Building God’s House

As we prepare to celebrate the dedication of our new building, Pastor Eugene reminds us that the church is people, not place. As members of the church we are stewards of one another, having been brought together in Christ, and as such should have a deep concern for each other's spiritual growth. Keep reading to discover six practical ways we can deliberately help a fellow brother or sister know Christ and grow in Him. 

We gather as a church this Sunday to give thanks to our God for His faithfulness. By God’s grace working in and through many, the rebuilding project has been completed. But while the rebuilding is done, the building of God’s house continues. In speaking of God’s house I am not referring to a physical structure, but to the people of God. As Paul tells the Corinthian church: “You are…God’s building.” (1 Cor 3:9)

God has brought us together in Christ for a purpose. We are stewards of one another. Companies and countries may speak of their people as their most important resource, but this is profoundly true for the church. Our most valuable asset is not our building; it is one another. The church is not the leaders, the staff, the programmes or the ministries. The church is certainly not the building. The church is its members. We are not consumers of the services and amenities that the church provides. We are the church. So strictly speaking, we do not even go to church on Sundays. We come together as the church.

As members of the church, God has entrusted to each one of us the responsibility of building God’s house. We have the wonderful privilege of being God’s co-workers in the task of building up His people. This means that it is not enough if I am growing as an individual Christian, I should also be concerned that my fellow brothers and sisters in the church are also becoming more like Christ. The body grows when each and every member of the body works. We don’t run the race of the Christian life on our own; rather, we link arms, run together and encourage one another towards the finish line.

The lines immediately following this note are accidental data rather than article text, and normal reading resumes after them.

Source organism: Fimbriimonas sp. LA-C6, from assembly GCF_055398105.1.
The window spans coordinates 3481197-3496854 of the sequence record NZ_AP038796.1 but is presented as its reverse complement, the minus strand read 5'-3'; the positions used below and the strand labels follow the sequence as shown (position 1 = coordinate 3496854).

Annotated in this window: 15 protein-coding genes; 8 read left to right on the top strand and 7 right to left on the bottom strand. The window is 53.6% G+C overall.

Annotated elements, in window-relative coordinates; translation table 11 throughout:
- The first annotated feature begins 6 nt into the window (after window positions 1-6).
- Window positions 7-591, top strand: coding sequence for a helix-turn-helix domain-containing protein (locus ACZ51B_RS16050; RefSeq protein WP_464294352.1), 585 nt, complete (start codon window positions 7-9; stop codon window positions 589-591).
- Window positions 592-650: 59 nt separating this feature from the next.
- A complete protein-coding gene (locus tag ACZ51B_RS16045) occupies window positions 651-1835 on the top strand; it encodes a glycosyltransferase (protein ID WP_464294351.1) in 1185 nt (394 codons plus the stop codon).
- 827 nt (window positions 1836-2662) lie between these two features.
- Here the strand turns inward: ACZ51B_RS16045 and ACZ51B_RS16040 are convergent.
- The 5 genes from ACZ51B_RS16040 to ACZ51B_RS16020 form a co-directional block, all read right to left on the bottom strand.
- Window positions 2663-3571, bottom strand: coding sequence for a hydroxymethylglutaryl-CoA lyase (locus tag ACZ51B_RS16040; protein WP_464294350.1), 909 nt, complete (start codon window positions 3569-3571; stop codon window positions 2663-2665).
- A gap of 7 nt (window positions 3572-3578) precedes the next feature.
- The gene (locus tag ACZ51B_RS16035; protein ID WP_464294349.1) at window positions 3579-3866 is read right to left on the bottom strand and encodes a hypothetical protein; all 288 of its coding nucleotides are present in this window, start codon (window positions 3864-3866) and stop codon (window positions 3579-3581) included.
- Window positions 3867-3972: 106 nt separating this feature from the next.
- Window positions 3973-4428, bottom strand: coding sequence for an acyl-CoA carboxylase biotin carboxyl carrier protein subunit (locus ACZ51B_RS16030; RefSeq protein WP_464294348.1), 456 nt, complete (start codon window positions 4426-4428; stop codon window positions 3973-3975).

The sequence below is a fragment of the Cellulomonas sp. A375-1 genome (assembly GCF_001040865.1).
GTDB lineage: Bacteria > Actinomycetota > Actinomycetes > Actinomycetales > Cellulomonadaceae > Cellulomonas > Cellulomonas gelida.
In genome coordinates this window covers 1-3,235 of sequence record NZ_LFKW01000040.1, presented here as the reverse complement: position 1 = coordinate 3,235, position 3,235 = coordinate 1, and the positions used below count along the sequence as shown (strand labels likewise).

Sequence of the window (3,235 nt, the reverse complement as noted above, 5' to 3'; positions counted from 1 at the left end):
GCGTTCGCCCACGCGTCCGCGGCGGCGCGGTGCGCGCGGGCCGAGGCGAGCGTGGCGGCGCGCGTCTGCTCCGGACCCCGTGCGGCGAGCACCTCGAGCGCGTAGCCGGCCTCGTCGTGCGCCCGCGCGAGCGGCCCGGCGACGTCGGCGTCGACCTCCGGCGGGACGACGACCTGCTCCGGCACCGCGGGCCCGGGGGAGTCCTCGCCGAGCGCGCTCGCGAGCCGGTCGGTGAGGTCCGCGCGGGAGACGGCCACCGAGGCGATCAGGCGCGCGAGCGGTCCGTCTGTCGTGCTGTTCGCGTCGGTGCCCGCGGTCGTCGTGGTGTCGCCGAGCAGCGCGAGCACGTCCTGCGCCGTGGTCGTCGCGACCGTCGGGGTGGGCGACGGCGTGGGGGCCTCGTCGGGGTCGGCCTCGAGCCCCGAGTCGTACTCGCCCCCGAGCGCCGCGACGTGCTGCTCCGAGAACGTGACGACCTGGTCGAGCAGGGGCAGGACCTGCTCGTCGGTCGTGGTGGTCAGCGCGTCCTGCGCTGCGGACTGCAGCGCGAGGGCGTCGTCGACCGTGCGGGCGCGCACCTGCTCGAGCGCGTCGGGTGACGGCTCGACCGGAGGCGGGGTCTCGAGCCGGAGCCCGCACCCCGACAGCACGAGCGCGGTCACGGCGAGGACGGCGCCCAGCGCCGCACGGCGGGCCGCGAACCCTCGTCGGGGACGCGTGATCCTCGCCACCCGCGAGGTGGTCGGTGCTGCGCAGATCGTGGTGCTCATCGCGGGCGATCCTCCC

This is the reason why we disciple one another. Discipleship is not merely a programme or activity in the church, done by a small group of enthusiastic believers. Biblical discipleship is by the whole church for the whole church. God calls each one of us to move towards one another in humble love and service, with the goal of encouraging one another towards Christlikeness. To disciple someone else means to deliberately help him or her to know Christ and grow in Him.

So, where do we start? 

  1. Make an intentional effort to move towards someone else. Ask them, “How was your week? How can I pray for you?” 
  1. Think about how you can speak a word of encouragement to others. It could be as simple as saying, “I thank God for your faithfulness in serving!” to an usher or a Sunday School teacher. 
  1. In your normal conversations with one another, be deliberate about speaking of spiritual matters. For instance, talk about what God is teaching you from His word. Find out how God is working in someone else’s life. 
  1. Pray for other members of the church. I’ve been praying through the church’s membership list during my personal devotions. Every day, I pray for several names. Even though I don’t know everyone personally, I still make it a point to pray the truths of Scripture for them. 
  1. Consider how you can meet up with others during the week. Be creative about how you can involve others in your daily routines. For example, are there other church members who live or work near you? Proximity to others' homes and workplaces will give you more opportunities to meet over a meal or coffee. Make it a point to meet those you don’t already know. 
  1. Equip yourself to read the Bible with another. Spending time in God’s word with someone else is a great way of discipling one another. If you want to be better equipped to do this, come join the Disciple One Another workshop on October 1, 8 and 15 at 11 am. The workshop aims to help us understand: what is biblical discipleship, why it is something we all do together, and how we can disciple one another. 

So let’s come together on Sunday with a Christlike attitude of serving one another. One practical way of doing so is by parking off-site, so that parking spaces in the building will be availabe to our guests and visitors. As we celebrate God’s faithfulness, let’s also be faithful to His charge to build His house—His people, the church.